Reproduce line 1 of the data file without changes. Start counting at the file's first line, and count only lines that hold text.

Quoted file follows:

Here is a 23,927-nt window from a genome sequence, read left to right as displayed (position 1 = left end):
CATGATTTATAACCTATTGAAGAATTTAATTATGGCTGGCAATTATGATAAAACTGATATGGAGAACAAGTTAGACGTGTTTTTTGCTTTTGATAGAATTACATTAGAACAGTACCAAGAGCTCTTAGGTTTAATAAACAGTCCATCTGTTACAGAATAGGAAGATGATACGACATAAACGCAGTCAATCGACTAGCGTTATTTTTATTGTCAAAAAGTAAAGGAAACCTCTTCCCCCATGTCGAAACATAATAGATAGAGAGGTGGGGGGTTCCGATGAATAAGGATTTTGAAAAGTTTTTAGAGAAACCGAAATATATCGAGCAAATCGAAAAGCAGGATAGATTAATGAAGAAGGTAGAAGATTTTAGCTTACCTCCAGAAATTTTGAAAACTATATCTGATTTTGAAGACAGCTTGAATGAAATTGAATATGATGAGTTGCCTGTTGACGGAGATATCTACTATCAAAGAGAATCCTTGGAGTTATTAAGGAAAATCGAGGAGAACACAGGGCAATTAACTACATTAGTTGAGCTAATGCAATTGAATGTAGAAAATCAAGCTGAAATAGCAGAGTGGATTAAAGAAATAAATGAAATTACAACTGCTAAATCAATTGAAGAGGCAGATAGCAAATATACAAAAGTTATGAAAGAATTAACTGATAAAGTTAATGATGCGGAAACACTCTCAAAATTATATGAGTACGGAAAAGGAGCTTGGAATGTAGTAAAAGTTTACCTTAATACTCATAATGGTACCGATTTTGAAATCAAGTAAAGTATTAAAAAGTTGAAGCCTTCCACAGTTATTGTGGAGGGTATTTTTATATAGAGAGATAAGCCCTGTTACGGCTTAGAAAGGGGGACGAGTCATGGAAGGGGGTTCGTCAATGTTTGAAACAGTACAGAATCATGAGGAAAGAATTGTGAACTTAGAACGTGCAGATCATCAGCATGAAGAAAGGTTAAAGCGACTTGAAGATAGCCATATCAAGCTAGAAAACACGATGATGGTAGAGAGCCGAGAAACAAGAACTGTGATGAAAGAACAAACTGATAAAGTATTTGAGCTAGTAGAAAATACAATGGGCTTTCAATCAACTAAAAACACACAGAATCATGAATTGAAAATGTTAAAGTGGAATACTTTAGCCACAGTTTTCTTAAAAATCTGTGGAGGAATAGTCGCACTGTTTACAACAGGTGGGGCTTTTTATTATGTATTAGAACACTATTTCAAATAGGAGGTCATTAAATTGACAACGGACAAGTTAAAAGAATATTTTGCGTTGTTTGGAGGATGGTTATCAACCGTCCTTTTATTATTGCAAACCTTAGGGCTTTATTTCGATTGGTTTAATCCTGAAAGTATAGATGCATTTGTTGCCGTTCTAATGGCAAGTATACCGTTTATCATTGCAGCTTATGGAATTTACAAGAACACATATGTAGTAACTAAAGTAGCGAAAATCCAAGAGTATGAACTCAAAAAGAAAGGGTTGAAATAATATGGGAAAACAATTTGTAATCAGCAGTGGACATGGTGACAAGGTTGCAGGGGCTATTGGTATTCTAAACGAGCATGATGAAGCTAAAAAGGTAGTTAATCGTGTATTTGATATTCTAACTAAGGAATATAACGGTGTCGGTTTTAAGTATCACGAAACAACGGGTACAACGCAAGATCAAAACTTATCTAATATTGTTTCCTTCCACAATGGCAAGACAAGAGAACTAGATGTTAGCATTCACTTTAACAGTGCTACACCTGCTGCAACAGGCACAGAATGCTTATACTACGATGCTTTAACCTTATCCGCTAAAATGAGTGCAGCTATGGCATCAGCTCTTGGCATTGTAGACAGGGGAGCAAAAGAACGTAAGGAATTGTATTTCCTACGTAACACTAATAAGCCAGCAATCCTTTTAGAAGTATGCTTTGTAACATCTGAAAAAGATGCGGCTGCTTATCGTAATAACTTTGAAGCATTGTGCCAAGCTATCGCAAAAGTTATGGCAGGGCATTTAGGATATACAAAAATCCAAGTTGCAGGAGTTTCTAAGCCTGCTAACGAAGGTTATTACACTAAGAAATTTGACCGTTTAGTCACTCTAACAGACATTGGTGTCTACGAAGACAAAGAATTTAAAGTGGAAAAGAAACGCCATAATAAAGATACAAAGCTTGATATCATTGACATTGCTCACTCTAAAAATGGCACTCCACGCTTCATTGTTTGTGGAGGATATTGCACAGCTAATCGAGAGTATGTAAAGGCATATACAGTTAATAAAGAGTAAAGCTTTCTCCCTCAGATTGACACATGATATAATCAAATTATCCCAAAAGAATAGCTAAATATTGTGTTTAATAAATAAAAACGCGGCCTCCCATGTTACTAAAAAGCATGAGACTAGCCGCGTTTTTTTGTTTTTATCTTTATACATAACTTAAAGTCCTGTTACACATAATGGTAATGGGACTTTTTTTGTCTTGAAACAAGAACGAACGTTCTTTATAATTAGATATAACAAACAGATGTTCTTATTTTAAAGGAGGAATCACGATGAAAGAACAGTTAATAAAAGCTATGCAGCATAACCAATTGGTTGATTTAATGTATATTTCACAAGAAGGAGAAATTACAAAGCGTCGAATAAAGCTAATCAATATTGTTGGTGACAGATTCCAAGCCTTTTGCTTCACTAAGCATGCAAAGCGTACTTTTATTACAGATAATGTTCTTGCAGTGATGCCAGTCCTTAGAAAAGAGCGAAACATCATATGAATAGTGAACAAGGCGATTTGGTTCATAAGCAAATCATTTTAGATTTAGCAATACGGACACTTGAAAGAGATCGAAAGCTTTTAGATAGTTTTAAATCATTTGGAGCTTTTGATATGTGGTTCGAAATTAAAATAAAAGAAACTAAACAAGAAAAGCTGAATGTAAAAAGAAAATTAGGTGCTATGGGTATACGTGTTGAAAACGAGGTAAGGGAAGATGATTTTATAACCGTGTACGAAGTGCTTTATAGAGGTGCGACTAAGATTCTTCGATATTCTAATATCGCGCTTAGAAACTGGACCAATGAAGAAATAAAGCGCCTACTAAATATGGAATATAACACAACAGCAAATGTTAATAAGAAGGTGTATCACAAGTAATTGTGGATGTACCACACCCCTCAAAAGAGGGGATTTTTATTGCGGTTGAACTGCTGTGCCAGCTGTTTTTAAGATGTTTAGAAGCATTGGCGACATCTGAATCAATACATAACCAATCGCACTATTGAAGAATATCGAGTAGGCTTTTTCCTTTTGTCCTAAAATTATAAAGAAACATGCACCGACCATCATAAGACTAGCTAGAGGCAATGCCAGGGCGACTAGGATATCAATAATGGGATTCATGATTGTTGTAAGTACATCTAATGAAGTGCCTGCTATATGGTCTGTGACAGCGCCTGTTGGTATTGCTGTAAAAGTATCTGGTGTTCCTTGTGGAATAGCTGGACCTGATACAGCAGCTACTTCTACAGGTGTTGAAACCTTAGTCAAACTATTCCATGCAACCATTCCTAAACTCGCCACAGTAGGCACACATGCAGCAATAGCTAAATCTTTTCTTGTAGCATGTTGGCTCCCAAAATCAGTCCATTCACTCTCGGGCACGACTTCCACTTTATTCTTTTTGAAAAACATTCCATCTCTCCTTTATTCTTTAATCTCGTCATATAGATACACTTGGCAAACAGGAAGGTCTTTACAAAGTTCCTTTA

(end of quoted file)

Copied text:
Here is a 23,927-nt window from a genome sequence, read left to right as displayed (position 1 = left end):